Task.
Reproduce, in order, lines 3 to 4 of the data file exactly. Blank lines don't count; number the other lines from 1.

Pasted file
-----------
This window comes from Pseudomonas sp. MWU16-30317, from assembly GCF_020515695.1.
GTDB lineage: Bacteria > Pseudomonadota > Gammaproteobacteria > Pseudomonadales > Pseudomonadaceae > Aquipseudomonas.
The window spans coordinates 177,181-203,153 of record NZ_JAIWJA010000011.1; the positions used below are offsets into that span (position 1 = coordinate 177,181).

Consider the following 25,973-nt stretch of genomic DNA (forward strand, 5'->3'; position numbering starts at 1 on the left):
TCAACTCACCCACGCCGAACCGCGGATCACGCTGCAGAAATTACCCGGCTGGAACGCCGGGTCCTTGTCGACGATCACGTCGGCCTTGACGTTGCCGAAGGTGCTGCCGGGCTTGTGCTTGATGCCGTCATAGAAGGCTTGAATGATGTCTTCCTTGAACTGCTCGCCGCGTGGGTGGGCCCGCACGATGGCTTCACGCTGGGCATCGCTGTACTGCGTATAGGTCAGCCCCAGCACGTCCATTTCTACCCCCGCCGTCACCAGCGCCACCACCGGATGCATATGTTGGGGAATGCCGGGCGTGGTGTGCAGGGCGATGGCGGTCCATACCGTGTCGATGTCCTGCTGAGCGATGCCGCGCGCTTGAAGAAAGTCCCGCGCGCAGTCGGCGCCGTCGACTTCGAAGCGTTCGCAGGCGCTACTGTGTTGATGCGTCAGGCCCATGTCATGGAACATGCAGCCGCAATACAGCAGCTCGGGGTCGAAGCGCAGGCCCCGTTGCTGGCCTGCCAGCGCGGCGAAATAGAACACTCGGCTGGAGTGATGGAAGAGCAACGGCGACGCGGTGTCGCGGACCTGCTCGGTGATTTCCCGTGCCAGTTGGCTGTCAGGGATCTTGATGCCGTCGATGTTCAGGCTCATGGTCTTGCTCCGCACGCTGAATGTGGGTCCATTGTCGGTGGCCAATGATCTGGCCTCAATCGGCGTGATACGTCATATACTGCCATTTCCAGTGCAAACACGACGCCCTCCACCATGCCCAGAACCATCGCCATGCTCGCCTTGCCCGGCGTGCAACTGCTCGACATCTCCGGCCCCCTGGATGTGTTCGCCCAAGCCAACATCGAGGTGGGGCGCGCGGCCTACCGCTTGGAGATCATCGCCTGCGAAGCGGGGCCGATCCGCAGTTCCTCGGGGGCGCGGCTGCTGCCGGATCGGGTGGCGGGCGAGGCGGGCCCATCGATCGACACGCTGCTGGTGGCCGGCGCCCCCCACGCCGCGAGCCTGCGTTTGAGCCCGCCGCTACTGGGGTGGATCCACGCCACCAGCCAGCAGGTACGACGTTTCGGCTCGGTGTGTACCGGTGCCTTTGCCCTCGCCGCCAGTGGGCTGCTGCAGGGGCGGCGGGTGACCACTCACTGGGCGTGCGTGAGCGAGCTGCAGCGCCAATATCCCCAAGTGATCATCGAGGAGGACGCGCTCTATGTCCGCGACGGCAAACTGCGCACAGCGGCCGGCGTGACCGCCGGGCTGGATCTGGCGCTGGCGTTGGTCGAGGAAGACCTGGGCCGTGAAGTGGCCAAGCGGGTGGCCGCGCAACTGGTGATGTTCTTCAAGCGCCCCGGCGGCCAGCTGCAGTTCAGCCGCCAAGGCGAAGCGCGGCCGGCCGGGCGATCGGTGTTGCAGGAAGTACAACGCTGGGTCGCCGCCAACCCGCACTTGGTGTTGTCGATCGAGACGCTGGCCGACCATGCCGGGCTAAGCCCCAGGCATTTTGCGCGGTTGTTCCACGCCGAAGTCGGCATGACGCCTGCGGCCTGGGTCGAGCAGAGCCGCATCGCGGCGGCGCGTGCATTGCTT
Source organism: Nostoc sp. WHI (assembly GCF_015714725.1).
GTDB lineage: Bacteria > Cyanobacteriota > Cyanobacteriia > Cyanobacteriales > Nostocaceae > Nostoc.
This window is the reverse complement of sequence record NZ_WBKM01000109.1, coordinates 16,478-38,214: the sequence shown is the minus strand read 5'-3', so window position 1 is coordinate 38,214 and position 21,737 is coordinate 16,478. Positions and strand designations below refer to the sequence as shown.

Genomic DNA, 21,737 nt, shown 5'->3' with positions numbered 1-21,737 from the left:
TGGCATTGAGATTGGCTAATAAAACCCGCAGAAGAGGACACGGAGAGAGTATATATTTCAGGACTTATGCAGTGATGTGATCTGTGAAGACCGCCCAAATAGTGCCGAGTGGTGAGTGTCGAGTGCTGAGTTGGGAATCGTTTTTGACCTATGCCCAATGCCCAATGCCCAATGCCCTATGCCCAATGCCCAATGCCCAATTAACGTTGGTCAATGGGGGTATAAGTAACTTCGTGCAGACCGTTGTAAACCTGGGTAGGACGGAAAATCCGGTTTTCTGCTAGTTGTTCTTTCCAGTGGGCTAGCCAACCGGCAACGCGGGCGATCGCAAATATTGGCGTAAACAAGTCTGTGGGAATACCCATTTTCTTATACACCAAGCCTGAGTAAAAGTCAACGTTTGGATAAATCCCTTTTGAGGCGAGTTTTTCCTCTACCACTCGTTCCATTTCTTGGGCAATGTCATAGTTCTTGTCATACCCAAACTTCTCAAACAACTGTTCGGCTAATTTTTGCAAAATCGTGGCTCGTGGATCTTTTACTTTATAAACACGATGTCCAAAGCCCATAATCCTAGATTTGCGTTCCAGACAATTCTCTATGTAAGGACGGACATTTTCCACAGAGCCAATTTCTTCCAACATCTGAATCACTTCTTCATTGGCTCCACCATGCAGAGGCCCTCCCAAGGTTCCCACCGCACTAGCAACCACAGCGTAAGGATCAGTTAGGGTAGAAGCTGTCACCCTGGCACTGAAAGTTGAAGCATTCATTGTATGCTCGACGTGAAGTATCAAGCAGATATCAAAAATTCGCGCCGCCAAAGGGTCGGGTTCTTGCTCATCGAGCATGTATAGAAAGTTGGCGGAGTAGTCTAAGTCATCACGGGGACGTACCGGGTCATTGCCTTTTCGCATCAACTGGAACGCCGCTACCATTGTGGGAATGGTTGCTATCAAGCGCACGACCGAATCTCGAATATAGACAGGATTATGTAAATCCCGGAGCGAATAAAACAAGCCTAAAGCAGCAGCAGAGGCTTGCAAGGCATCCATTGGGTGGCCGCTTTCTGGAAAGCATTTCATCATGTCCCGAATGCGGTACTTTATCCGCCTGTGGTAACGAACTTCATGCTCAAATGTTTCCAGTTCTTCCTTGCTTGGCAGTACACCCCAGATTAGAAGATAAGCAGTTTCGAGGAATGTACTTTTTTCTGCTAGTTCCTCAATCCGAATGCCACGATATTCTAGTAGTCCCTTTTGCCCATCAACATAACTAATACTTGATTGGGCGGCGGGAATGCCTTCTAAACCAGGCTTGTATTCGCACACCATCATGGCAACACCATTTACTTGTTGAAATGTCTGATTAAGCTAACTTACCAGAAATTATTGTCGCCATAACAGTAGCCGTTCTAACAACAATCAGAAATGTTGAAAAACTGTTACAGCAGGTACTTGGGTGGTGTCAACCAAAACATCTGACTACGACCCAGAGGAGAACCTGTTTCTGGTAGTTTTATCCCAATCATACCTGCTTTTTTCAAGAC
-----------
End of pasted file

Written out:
The window spans coordinates 177,181-203,153 of record NZ_JAIWJA010000011.1; the positions used below are offsets into that span (position 1 = coordinate 177,181).

Consider the following 25,973-nt stretch of genomic DNA (forward strand, 5'->3'; position numbering starts at 1 on the left):